Christie’s Geneva will hold an auction May 18 dedicated solely to the work of jewelry designer Pierre Sterlé. At the height of his career some 40 years ago, Sterlé was one of the most fashionable jewelers in Paris and had a huge impact on design. In a move against the heavy styles of the early 1940s, he produced designs that captured the fragility of nature: fallen leaves, flower petals and delicate birds were his inspiration.

Back in New York, William Doyle Galleries will hold an important estate jewelry auction May 3. Offerings will include an exceptional Art Deco diamond pendant and chain centered by a large octagonal-shaped diamond of about 4 cts., a diamond engagement ring with a 11.75-ct. square-cut diamond set in a pavéd diamond sculptured mounting and several signed Van Cleef & Arpels pieces.


Helzberg’s Diamond Shops, the 148-store jewelry chain based in Kansas City, Mo., said it will merge with Berkshire Hathaway Inc., a top New York Stock Exchange company best known for its ownership of or investments in high-value businesses.

Berkshire Hathaway, based in Omaha, Neb., already has a major stake in jewelry retailing through its ownership of Borsheim’s Inc., also of Omaha. Its chief executive, Warren Buffett, is a legendary figure in financial circles.

Details of the transaction were not disclosed.

Barnett C. Helzberg Jr., chairman of Helzberg’s, said the merger follows a year-long evaluation of options that would maximize his desires for the business. These include continuity of the current business culture and employment of all current employees, continued focus on customer service, enabling the business to grow and ensuring it will remain intact with headquarters in the Kansas City area.

Helzberg also indicated he wants to spend more of his time in a variety of non-profit community interests. Jeffrey W. Comment, the current president, will become chairman and chief executive of Helzberg’s, which will operate as a Berkshire Hathaway subsidiary.

Barnett Helzberg commented: “I am extremely pleased with the fact that we have been able to take a three-generation business and allow it to continue its growth and prosperity under the respected umbrella of Berkshire Hathaway. I believe this ownership change is a win for the associates of Helzberg’s Diamond Shops, a win for the investors of Berkshire Hathaway, a win for our family and, most importantly, a win for the customers of our fine company.”


Swatch unveiled its “UNlimited” chronograph in March as part of a year-long celebration of the 50th anniversary of the United Nations.

The watch features artwork created by YA/YA (Young Aspirations/Young Artists), a New Orleans, La., arts and education youth organization. The design on one side of the strap symbolizes a torn-apart world being sewn back together. Artwork on the other side of the strap shows hands of different races grasped together and the U.N.’s anniversary emblem. The watch face features an image of the earth. “UNlimited” is available worldwide and retails for US$80.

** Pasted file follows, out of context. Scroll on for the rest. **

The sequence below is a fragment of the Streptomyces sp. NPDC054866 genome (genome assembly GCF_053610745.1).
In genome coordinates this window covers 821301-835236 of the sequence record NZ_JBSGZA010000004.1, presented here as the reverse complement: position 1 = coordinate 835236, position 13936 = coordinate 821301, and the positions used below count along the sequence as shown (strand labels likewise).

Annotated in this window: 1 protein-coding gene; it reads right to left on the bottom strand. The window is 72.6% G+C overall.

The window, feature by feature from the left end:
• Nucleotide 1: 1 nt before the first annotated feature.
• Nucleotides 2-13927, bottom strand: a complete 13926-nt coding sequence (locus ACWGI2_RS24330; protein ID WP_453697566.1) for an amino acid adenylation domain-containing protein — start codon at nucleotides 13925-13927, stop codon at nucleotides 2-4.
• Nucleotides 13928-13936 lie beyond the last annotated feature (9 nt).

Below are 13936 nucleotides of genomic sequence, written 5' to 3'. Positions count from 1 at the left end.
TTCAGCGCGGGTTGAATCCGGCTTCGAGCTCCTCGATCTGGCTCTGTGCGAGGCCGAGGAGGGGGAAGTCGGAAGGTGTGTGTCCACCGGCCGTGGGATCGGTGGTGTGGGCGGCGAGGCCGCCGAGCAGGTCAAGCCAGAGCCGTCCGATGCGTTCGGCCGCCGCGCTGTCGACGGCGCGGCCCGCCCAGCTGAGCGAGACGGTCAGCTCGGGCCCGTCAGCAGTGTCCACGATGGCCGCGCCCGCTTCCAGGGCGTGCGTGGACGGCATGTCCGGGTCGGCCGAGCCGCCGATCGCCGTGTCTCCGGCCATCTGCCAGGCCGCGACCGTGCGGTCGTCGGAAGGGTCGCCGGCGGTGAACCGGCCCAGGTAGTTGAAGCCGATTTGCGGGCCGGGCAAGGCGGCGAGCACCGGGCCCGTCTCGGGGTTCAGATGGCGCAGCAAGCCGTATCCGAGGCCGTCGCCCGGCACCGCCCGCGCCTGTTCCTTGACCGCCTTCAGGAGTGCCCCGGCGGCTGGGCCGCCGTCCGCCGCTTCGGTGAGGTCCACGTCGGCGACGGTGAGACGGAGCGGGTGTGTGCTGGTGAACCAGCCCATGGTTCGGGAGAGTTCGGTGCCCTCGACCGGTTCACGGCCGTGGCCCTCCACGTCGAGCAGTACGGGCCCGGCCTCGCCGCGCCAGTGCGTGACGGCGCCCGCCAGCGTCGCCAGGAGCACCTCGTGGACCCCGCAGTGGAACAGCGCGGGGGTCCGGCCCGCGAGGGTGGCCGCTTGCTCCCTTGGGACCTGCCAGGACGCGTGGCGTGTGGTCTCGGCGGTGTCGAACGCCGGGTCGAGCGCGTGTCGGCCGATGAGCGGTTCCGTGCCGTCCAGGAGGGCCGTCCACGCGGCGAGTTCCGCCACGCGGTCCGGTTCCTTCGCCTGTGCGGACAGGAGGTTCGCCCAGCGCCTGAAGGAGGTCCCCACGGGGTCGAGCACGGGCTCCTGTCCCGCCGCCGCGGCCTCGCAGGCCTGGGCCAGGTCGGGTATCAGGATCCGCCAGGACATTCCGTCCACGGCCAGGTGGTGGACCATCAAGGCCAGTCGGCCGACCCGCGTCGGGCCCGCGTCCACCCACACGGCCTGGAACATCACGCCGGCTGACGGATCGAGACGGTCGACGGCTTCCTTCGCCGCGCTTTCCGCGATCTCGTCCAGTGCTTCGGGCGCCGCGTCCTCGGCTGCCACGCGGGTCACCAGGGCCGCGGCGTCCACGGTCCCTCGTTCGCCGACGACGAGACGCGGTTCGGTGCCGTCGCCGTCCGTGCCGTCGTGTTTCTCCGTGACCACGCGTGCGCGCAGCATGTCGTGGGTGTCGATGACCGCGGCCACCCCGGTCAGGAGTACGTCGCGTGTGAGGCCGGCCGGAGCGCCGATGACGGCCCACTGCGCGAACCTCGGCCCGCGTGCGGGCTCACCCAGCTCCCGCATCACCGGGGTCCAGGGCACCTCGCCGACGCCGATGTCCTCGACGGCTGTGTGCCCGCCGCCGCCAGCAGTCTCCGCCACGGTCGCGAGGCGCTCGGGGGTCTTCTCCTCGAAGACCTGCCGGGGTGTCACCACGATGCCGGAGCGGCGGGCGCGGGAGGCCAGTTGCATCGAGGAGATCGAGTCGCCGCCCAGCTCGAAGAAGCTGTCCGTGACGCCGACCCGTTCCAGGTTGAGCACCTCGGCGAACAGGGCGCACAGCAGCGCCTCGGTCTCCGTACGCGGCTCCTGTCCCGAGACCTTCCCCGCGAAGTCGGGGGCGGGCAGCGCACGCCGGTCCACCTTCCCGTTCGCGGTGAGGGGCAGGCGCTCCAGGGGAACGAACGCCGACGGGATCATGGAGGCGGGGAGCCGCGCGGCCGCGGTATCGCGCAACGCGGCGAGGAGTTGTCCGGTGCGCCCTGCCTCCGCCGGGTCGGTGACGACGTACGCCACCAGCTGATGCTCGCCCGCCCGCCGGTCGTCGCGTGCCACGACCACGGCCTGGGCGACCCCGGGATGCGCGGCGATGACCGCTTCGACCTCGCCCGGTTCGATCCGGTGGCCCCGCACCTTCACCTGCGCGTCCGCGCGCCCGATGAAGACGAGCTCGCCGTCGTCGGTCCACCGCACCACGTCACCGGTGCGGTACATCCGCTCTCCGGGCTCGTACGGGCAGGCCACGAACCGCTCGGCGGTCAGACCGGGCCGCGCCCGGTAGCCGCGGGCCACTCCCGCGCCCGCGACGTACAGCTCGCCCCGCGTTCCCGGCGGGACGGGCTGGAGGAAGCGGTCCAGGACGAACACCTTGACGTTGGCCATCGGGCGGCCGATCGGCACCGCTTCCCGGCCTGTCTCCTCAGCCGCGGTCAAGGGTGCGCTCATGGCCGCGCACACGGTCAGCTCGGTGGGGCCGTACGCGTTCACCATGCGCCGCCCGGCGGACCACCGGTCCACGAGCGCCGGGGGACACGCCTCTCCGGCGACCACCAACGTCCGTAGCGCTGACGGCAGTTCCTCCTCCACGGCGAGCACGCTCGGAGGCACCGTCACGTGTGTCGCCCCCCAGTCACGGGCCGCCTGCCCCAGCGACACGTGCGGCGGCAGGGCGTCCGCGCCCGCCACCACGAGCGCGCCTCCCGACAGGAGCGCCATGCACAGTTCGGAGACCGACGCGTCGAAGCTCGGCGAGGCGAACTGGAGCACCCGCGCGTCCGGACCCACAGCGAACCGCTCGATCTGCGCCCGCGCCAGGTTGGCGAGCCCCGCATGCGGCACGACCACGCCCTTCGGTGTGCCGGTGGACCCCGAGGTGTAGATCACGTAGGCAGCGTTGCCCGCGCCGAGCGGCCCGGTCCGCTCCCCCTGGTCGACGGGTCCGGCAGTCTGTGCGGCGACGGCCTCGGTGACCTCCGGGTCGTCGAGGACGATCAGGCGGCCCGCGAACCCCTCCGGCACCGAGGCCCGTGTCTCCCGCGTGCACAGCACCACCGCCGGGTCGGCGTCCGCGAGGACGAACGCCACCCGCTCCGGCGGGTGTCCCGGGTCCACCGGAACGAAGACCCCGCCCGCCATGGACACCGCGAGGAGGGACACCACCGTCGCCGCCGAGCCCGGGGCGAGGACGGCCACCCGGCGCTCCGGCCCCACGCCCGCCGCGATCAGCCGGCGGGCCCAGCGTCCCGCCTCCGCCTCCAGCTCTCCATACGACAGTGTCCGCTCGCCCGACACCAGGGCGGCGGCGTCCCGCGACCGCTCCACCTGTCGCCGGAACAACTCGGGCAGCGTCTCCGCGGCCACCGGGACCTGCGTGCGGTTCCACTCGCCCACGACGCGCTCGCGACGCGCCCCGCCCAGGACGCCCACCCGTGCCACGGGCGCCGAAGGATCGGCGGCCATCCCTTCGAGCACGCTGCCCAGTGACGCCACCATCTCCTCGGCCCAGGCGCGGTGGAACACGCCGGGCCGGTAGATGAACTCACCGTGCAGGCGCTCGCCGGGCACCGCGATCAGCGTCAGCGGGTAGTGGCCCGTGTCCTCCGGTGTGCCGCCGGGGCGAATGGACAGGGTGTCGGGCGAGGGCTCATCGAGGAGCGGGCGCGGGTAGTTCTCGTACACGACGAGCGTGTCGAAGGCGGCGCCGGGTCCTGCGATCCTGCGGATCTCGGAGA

Three dollars from the sale of each watch will be donated to the U.N. 50 Trust Fund for youth projects. Nicolas Hayek, chairman and chief executive of SHM/Swatch, expects to sell 1 million of the watches worldwide in the next year


Zale Corp., Irving, Tex., posted half-year net earnings of $38.6 million, up 23% from the same period of fiscal 1994. Sales totaled $632.7 million, up 14%. Comparable-store sales rose 14% also.

Earnings for the quarter ended Jan. 31, including the all-important Christmas sales season, totaled $41.7 million, up 11%. Sales were $427.2 million, up 16%. Comparable-store sales also rose 16% in the quarter.

The half-year results “reflect the significant improvements we have made at Zale Corp. to date,” said Robert J. DiNicola, chairman and chief executive officer. “We are encouraged by our success and believe these results are a strong validation of our `Phase One’ operating strategies.” Zale, which exited bankruptcy reorganization in mid-1993, is following a three-phase strategy to rebuild, renovate and expand its market and operations over the next few years. “This recent performance should also illustrate the future opportunities available to the company,” he added.


U.S. Sen. Ben Nighthorse Campbell of Colorado, the only jeweler and the only American Indian in the U.S. Senate, made national news March 3 by switching from Democrat to Republican.

Campbell, 61, who also is a rancher and former Olympic athlete, was elected to the U.S. House of Representatives in 1987 and the Senate in 1992. He has been an ally to the jewelry industry in Congress. He fought against the federal luxury tax and received the Jewelers of America’s first Distinguished Public Service Award as a result. He also sponsored a bill to create the Museum of the American Indian at the Smithsonian Institution and chairs a fund-raising effort to support jewelry and other collections that will be displayed there when it opens in two years.

Though he doesn’t agree with the entire Republican platform (he is prochoice on the issue of abortion and opposes cuts in the federal school lunch program), he said the recent debate on the balanced budget amendment “brought into focus that my personal beliefs and the Democratic Party are far apart.” He reportedly was at odds with the Democratic leadership in his state also. Campbell’s switch gives the Republicans 54 senators and the Democrats 46.

Despite his busy schedule in Washington, D.C., Campbell still finds time to design jewelry for his family-operated company, Ben Nighthorse Corp., Ignacio, Colo.